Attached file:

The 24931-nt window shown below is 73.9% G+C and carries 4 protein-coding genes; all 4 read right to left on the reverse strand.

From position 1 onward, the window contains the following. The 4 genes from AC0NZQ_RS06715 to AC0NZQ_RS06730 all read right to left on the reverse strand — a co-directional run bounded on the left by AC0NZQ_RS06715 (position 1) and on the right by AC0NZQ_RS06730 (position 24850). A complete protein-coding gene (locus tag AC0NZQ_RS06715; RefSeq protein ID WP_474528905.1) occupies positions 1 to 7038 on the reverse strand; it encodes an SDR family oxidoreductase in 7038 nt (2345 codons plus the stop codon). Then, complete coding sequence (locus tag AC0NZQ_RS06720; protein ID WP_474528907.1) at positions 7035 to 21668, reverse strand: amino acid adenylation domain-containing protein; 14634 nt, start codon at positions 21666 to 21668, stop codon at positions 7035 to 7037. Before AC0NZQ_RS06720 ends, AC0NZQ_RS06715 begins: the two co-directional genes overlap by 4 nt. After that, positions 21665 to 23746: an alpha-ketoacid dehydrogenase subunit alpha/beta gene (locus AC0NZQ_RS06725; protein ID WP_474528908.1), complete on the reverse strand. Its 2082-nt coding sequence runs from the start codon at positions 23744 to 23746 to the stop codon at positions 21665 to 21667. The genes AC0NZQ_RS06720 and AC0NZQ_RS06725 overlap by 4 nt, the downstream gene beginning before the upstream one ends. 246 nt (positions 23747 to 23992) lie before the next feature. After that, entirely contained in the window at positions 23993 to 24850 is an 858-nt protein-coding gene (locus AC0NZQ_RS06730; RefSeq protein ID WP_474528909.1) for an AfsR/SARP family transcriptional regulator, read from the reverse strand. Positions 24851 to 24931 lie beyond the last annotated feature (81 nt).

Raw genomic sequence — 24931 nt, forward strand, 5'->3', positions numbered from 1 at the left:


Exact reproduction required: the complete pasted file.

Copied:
The 24931-nt window shown below is 73.9% G+C and carries 4 protein-coding genes; all 4 read right to left on the reverse strand.

From position 1 onward, the window contains the following. The 4 genes from AC0NZQ_RS06715 to AC0NZQ_RS06730 all read right to left on the reverse strand — a co-directional run bounded on the left by AC0NZQ_RS06715 (position 1) and on the right by AC0NZQ_RS06730 (position 24850). A complete protein-coding gene (locus tag AC0NZQ_RS06715; RefSeq protein ID WP_474528905.1) occupies positions 1 to 7038 on the reverse strand; it encodes an SDR family oxidoreductase in 7038 nt (2345 codons plus the stop codon). Then, complete coding sequence (locus tag AC0NZQ_RS06720; protein ID WP_474528907.1) at positions 7035 to 21668, reverse strand: amino acid adenylation domain-containing protein; 14634 nt, start codon at positions 21666 to 21668, stop codon at positions 7035 to 7037. Before AC0NZQ_RS06720 ends, AC0NZQ_RS06715 begins: the two co-directional genes overlap by 4 nt. After that, positions 21665 to 23746: an alpha-ketoacid dehydrogenase subunit alpha/beta gene (locus AC0NZQ_RS06725; protein ID WP_474528908.1), complete on the reverse strand. Its 2082-nt coding sequence runs from the start codon at positions 23744 to 23746 to the stop codon at positions 21665 to 21667. The genes AC0NZQ_RS06720 and AC0NZQ_RS06725 overlap by 4 nt, the downstream gene beginning before the upstream one ends. 246 nt (positions 23747 to 23992) lie before the next feature. After that, entirely contained in the window at positions 23993 to 24850 is an 858-nt protein-coding gene (locus AC0NZQ_RS06730; RefSeq protein ID WP_474528909.1) for an AfsR/SARP family transcriptional regulator, read from the reverse strand. Positions 24851 to 24931 lie beyond the last annotated feature (81 nt).

Raw genomic sequence — 24931 nt, forward strand, 5'->3', positions numbered from 1 at the left: